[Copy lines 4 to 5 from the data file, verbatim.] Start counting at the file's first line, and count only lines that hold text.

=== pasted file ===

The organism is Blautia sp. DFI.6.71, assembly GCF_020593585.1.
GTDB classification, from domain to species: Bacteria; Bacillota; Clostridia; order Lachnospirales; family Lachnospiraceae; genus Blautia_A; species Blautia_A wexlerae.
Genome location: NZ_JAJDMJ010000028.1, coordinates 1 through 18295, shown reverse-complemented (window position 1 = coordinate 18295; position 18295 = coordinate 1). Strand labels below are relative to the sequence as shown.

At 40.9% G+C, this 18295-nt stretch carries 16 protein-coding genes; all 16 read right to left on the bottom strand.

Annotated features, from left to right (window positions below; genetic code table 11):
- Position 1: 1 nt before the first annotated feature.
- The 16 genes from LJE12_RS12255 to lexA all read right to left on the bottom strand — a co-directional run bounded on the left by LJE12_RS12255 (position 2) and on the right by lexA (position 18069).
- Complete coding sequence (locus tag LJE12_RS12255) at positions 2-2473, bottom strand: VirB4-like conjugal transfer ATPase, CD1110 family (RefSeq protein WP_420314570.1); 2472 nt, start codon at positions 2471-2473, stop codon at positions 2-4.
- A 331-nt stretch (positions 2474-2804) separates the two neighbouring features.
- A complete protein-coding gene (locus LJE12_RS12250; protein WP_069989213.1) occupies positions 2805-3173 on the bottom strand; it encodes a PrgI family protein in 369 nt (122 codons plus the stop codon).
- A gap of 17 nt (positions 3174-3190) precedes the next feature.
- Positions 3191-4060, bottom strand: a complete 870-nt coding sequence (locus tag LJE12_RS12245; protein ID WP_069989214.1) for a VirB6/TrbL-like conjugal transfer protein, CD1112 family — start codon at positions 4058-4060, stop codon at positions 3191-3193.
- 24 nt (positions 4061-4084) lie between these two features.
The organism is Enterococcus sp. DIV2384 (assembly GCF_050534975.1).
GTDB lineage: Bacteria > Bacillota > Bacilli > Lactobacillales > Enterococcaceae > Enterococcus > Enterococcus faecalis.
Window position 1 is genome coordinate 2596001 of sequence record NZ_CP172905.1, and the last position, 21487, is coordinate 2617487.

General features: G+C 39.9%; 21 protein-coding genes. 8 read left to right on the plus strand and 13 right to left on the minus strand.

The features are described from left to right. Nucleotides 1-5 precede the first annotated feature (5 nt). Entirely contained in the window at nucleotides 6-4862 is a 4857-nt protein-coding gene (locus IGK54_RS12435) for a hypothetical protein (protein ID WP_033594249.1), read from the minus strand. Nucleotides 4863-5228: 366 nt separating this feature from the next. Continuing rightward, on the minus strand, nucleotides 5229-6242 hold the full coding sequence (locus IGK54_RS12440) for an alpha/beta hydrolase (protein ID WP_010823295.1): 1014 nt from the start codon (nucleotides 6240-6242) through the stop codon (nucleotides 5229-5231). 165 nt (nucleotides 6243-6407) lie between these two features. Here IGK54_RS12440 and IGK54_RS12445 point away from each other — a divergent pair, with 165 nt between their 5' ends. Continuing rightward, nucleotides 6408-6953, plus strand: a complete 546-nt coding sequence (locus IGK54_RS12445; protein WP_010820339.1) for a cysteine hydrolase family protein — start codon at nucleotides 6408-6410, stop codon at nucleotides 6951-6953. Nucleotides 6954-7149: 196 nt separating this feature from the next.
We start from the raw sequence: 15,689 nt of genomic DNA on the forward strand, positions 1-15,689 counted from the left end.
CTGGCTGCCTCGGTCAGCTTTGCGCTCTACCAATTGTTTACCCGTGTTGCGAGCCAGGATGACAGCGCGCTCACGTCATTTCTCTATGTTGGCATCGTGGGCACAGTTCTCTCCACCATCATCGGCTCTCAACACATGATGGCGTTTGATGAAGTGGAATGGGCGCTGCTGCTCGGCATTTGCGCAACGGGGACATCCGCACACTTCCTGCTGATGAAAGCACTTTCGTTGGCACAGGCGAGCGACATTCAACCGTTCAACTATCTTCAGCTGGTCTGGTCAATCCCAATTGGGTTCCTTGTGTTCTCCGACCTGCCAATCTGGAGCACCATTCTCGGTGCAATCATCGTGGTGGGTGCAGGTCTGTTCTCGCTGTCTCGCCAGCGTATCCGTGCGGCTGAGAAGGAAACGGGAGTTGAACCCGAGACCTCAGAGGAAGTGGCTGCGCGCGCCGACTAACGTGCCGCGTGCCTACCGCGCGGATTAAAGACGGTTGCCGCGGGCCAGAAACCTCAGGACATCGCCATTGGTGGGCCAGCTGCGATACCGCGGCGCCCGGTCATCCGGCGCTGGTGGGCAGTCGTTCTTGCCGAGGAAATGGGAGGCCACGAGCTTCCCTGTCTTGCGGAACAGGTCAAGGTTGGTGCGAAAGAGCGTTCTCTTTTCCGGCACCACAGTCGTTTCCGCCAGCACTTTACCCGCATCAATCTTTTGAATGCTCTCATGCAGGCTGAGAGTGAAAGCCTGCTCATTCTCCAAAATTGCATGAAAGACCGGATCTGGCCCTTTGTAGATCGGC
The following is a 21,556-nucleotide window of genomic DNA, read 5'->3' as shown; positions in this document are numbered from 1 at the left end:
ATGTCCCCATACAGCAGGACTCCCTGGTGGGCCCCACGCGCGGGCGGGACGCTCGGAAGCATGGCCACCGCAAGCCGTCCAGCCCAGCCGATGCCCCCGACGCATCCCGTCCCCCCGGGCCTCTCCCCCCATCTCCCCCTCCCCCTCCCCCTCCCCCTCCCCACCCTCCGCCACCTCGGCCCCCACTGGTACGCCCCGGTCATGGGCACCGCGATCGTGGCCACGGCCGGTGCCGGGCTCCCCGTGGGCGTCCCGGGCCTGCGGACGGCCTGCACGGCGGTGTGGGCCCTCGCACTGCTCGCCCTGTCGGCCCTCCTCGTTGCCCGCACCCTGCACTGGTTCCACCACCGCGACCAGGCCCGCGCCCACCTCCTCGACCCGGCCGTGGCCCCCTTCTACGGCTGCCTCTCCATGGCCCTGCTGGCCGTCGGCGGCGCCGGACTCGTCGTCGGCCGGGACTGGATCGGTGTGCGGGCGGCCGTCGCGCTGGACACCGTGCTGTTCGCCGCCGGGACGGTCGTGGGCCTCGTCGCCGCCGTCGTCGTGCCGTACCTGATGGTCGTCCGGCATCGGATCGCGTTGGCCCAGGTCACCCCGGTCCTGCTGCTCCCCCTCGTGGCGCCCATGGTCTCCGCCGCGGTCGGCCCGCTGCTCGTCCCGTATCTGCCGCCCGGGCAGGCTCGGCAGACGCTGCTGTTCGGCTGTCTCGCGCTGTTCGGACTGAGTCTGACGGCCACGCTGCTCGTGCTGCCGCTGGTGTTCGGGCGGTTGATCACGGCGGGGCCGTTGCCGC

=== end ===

At 40.9% G+C, this 18295-nt stretch carries 16 protein-coding genes; all 16 read right to left on the bottom strand.

Annotated features, from left to right (window positions below; genetic code table 11):